Besides, my personal way of harmonising with the EC is relying very much on fifts, but alternating in the „bass“ or just below the melody note, finding the moving thirds either at the lower end or in the melody, then assigned by the corresponding fifth so to speak. Result is a spread sound with consecutive significant sixths...

 

Best wishes - ?

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2 hours ago, McDouglas said:

Interesting.  I see what you mean.  Maybe I could drop the note that is doubled when this occurs.  Also, if fifths are good are doubled fifths at the octave even better?  Guess I'll have to experiment.  I noticed the fiddle often played a fifth (a double stop on the fiddle).

 

The double stops of a fiddler I have in mind too - this would in fact happen close to the melody then. You could occasionally double the fifth, but try also just playing the root note or third in the bass, or even develop a „walking“ bass line with consecutive intervals or passing notes...

 

Edited by Wolf Molkentin
typo
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7 hours ago, Wolf Molkentin said:

Besides, my personal way of harmonising with the EC is relying very much on fifts, but alternating in the „bass“ or just below the melody note, finding the moving thirds either at the lower end or in the melody, then assigned by the corresponding fifth so to speak. Result is a spread sound with consecutive significant sixths...

 

This may serve as an example should my remarks come across all-to cryptic

?

 

Edited by Wolf Molkentin
typo
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4 hours ago, mdarnton said:

Something to consider: jazz pianists will often skip the fifth because it's implied in nearly every chord except augmented and diminished chords, so you don't need to hear it to know what's happening. Concentrating on the root and third is what establishes the character of what's going on, and you need both of them. The problem I have with this arrangement is that it's essentially the same thing, over and over--a full blast of each chord, same inversion. Even if you don't drop the fifth entirely, choosing one or two notes that are appropriate at the moment (appropriate to your ear, not theory!) and letting some go will mix things up a bit.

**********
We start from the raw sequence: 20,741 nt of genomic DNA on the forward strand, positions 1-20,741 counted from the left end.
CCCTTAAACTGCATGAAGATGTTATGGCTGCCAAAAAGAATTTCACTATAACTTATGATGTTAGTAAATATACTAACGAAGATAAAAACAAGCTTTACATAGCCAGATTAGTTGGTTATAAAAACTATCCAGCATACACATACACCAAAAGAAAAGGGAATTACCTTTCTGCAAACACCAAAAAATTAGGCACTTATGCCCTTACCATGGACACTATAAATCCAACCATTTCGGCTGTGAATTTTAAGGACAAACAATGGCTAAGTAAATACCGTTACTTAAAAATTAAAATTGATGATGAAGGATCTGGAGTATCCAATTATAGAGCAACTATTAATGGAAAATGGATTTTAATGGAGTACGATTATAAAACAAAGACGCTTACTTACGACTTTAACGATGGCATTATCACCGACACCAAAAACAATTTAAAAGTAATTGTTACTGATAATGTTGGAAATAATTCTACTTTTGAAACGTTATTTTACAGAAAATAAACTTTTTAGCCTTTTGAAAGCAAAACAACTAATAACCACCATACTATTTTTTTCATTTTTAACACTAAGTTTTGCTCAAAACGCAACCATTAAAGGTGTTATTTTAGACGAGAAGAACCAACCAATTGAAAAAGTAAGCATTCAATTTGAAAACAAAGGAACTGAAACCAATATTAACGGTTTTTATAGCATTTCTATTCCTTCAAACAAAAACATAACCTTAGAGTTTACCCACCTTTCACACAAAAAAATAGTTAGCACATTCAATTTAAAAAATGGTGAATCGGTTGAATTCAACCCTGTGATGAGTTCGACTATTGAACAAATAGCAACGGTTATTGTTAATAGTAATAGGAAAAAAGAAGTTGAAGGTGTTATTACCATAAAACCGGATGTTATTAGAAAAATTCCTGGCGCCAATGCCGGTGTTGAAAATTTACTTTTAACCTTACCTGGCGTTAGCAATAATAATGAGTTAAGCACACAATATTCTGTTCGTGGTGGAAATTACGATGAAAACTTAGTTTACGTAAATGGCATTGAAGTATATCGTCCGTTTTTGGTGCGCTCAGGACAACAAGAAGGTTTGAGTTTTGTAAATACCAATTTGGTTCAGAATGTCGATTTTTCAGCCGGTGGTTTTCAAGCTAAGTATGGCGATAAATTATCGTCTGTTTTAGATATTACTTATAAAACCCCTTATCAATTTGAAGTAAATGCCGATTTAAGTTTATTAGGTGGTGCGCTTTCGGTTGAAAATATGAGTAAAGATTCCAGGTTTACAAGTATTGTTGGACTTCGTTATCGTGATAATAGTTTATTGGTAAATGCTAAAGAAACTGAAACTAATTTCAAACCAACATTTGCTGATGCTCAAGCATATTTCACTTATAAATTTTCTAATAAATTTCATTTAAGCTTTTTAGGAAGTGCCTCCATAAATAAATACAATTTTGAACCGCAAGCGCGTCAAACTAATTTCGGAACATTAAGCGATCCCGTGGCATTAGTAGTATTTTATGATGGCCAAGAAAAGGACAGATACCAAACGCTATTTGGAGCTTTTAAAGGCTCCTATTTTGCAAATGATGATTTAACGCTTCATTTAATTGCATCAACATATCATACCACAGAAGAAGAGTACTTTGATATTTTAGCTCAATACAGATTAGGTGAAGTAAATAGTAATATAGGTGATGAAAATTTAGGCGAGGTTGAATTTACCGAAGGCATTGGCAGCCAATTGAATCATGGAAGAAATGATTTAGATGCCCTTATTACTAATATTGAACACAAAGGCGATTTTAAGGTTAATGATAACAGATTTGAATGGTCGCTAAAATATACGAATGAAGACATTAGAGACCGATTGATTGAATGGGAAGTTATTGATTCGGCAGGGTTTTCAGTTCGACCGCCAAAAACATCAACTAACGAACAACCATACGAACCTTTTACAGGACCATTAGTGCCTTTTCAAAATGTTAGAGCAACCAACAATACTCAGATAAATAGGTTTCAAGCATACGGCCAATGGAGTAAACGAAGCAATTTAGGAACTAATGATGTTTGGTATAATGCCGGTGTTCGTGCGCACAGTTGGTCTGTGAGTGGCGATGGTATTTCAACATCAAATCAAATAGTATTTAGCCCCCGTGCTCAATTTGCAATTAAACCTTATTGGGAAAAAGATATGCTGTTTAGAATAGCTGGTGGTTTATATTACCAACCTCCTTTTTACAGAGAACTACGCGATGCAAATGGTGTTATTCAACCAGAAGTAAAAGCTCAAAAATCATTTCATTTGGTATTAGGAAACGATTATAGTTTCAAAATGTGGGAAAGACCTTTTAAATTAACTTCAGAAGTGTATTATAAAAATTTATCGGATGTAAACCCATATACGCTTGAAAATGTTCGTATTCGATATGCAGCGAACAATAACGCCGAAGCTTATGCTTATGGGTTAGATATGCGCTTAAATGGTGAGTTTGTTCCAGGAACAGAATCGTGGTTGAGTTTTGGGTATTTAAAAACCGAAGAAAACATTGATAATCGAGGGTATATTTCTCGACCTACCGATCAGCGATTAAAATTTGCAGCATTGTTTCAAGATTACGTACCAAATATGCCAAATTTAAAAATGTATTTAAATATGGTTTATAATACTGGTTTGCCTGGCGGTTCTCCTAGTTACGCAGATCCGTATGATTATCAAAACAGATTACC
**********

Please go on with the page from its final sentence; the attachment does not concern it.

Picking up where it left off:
Just to be clear the "arrangement" is really an outline, just some bones to build on.  

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2 hours ago, Wolf Molkentin said:

 

This may serve as an exemple should my remarks come across all-to cryptic ?

I listened to "Let It Be."  Nice work.  What you do is quite good as a soloist.  What I'm trying to sort out is what I "ought to do" when accompanying another soloist.  Maybe in the absence of a bass instrument (again, at this point we are mandolin, fiddle and EC) I ought to play the root of the chord plus something (a fifth or third above the octave), in other words, an accompaniment that is suggest the chord without getting too thick.

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Hi McDouglas,